Quick synopsis: A group of people try to film a porn movie at a cabin belonging to an old couple, who strongly oppose the idea and decide to show their thoughts on the matter by writing a strongly worded letter to the local council. No wait, they murder them.
If you are thinking of watching this, go see it at the cinema. Not because it’s particularly great and you need to watch it immediately, but because the title means it’s going to be a bitch to find on a streaming site.
Let’s get one thing out of the way; this is not for everybody. It’s heavily focused on sex and violence, so unless you’re comfortable with both of those things, you won’t like this. It doesn’t shy away from the violence, and it doesn’t shy away from the sex. The whole thing feels slightly grubby, which is something that works in its favour. This isn’t a modern film, it’s a 70’s throwback in terms of style. It does work a lot of the time, and Ti West is a talented enough director that you never forget the time period that it’s set in. Now, as anybody who read my review of Censor knows, I love my throwback films. Especially when it comes to horror. And I don’t shy away from films about sex and killing people (I mean, one of those things is my favourite thing to do on weekends). I also like films about film-making, and am not afraid to see them going weird, as seen in Black Bear). So in some ways, this film was designed for me, yet I’m not that fond of it.
Part of that is because of how it sometimes utilises the throwback style in terms of film-making. The gimmick of “it’s edited like a 70s film” actually kind of gets in the way sometimes. There are far-away shots that don’t really tell us anything, and moments where it cuts to something for a second and then cuts back. It’s jarring, but not in a “horror movie making me feel unsettled” way, but in a way “this was edited manually and they botched it”. So it feels less like a throwback love letter to a genre, and more, just incredibly dated.
My main issue though? The same issue I have with a lot of modern horror films. The same issue I had with The Gallows, Unfriended, Don’t Breathe, Escape Room 2, Fantasy Island: I don’t like the characters. They’re annoying, selfish, not that likeable. So when they die, you’re not sad, or emotionally affected at all. If anything, you’re relieved.
The only slightly sympathetic character is one of the killers. She has a tragic backstory and her motivations do kind of make sense, although it’s never clarified exactly why that drives her to murder. She doesn’t get as much focus as the other characters though. The film spends so much time developing doomed characters, and not the location. At one point one of the characters finds the rotting corpses of a naked man in the basement, and someone else finds (presumably) his car in the lake (in a delightful shout-out to Psycho). Those things are glossed over really quickly. Was that person the only one? Or do they have a long history of this? The film comes close to answering this. One of the characters escaped the couple, and overheard them talking about throwing a body in the river. The actual ending of this is in the trailer, one of the cops finding a camera, “what’s on there?” “probably some fucked up horror movie”, END!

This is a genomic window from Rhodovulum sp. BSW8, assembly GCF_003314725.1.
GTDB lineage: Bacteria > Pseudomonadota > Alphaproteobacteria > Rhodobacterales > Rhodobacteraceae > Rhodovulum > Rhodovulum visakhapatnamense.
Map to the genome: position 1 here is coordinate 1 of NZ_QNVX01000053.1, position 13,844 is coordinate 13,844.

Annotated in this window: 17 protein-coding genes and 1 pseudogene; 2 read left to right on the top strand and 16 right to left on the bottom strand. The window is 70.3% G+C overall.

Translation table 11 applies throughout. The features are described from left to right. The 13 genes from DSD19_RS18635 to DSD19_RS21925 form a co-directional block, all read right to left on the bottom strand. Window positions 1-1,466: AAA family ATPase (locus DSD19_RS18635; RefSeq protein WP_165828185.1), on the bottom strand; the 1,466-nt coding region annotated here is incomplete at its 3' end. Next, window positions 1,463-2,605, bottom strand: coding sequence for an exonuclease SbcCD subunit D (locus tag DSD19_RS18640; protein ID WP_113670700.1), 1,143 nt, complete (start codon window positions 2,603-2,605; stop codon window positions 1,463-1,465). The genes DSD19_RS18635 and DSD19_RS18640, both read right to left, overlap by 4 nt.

So, is she the reason the police are there? If so, why aren’t they draining the lake? If not, then why are they there? There are no houses nearby for people to have overheard the commotion. Really, they’re there to bookend the story, but it’s done quite poorly. Just full-on ape the ending of Psycho and show the car being retrieved, and then news footage of the discovery of bodies, to let us know this wasn’t a one-time thing, they’ve been doing it for years. I mean, think of the shot that ends From Dusk Till Dawn, where the camera pulls out and you realise the bar is not only built on an Aztec temple, but there are hundreds of vehicles there, all of them belonging to drivers who didn’t survive previous nights there. It’s not talked about often but it’s one of my favourite ending shots because it provides a history to everything, it shows that this has happened a lot before, and we’re just lucky enough to see the ending of a story that’s been being told for years. It hints at hundreds of untold stories just like the one we witnessed, only with unhappier endings. As opposed to this, which ends with nothing of substance.
I think it tried substance, there’s a preacher being shown on the television throughout, and at the end, it’s revealed that the main character is his daughter, who ran away to star in porn. A reveal that changes………..absolutely nothing. It doesn’t change what we think of her, or the situation, or anybody else in the film. It adds absolutely nothing outside of irrelevant backstory. It might as well have ended with “And that house where all the murders happened? It used to be a slave ranch”. It’s like, “yeah, and? Who gives a shit, that’s not relevant. Stop padding your word count”.
None of this takes away from the unarguable talent of everybody involved. Mia Goth continues to usually be the best thing in every film she stars in. Jenna Ortega has a great “final girl” quality (as anybody who watched the new Scream can testify), Martin Henderson has a strange, slightly Matthew McConaughey-esque quality to his performance.
So in summary? Maybe see this, some of you will like this a lot more than I did, and some of you won’t. It just wasn’t for me.